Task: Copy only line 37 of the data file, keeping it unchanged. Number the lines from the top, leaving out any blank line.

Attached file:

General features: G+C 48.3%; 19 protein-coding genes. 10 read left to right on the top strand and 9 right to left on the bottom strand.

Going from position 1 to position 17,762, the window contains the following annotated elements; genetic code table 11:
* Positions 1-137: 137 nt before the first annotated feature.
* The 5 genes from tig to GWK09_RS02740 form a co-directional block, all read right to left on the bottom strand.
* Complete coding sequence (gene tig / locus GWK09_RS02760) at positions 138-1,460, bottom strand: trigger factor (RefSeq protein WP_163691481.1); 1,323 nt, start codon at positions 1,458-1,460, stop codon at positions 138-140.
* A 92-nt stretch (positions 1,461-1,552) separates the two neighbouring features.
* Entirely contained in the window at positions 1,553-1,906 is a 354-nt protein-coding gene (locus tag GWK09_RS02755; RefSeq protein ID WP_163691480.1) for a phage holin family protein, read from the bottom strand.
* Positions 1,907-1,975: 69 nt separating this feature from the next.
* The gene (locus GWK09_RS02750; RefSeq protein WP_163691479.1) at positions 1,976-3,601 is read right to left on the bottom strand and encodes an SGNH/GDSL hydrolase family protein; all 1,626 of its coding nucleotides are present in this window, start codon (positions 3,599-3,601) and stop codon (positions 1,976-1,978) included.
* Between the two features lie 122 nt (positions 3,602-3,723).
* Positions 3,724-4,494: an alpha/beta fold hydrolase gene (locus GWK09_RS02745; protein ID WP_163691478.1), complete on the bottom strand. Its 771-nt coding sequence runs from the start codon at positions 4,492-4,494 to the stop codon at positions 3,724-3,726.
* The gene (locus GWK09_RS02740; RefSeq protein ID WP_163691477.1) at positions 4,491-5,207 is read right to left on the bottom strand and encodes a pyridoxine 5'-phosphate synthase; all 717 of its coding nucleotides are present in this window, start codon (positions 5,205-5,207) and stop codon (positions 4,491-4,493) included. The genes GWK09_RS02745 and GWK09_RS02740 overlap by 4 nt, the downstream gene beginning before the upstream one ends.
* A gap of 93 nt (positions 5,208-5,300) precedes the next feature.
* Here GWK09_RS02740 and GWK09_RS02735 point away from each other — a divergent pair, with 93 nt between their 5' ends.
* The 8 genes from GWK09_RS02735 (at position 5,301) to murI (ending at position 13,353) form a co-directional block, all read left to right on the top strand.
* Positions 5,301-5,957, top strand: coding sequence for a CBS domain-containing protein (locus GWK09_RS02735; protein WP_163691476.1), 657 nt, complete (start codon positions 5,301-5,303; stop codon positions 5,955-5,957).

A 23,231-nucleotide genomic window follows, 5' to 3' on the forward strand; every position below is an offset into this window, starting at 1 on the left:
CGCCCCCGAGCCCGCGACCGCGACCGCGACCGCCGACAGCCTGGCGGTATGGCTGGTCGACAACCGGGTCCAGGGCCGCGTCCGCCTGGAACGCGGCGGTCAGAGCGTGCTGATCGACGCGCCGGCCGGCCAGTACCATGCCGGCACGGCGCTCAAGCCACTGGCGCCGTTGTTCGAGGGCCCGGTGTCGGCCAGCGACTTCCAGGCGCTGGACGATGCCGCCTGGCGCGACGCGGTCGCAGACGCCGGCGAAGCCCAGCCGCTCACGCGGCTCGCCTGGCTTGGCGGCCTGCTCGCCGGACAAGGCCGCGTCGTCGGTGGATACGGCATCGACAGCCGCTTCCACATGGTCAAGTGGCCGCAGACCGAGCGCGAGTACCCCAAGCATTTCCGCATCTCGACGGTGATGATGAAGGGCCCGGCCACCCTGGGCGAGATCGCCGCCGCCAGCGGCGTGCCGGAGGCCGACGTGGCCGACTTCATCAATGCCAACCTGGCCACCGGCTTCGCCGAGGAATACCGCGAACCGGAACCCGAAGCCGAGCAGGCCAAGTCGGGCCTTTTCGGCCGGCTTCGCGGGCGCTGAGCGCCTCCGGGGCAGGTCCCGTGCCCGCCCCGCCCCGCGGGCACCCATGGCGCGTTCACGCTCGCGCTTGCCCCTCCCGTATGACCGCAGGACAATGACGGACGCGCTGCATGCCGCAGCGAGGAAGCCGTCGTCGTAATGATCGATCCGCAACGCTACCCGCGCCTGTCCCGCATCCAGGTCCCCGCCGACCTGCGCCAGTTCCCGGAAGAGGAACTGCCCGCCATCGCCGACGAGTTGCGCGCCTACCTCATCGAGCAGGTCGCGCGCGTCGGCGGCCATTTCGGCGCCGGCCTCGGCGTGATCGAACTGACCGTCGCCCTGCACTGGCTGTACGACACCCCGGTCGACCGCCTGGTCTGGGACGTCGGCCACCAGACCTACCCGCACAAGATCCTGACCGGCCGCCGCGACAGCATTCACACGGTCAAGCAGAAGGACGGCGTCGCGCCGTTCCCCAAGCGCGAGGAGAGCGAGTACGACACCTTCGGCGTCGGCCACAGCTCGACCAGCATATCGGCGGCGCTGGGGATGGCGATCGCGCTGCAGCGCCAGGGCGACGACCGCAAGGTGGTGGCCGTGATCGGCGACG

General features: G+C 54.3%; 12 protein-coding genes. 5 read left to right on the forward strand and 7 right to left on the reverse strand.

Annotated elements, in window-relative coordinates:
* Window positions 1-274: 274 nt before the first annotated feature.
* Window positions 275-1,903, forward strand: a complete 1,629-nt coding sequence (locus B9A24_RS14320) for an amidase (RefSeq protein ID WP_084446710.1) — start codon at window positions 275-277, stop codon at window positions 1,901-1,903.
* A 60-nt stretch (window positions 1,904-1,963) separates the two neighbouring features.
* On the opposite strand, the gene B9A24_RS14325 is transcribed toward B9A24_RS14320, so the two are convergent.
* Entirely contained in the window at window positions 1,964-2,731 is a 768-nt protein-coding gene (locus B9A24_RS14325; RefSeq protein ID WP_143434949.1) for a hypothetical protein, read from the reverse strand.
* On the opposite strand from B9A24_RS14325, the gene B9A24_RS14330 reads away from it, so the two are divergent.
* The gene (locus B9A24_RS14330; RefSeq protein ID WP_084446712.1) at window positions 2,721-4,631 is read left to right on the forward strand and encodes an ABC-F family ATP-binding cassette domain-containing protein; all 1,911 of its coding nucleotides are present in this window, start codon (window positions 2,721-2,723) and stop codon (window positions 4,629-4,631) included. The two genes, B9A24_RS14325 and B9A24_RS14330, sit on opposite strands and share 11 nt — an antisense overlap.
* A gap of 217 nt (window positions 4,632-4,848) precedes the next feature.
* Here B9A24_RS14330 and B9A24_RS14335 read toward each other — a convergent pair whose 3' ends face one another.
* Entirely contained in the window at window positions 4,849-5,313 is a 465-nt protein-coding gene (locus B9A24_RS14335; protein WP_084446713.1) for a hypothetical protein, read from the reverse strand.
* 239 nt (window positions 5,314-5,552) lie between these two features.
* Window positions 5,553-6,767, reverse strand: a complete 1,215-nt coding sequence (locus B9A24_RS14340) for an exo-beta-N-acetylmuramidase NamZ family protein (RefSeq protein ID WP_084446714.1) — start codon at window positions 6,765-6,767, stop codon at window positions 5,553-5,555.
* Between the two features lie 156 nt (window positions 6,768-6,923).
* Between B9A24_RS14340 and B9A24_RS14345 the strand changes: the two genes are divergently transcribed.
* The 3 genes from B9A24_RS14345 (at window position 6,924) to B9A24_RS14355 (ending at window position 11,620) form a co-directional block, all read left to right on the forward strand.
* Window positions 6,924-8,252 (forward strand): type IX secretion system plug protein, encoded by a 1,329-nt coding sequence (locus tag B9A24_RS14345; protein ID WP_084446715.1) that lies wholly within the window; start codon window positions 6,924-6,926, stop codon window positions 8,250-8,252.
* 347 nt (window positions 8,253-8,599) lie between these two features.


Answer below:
* 347 nt (window positions 8,253-8,599) lie between these two features.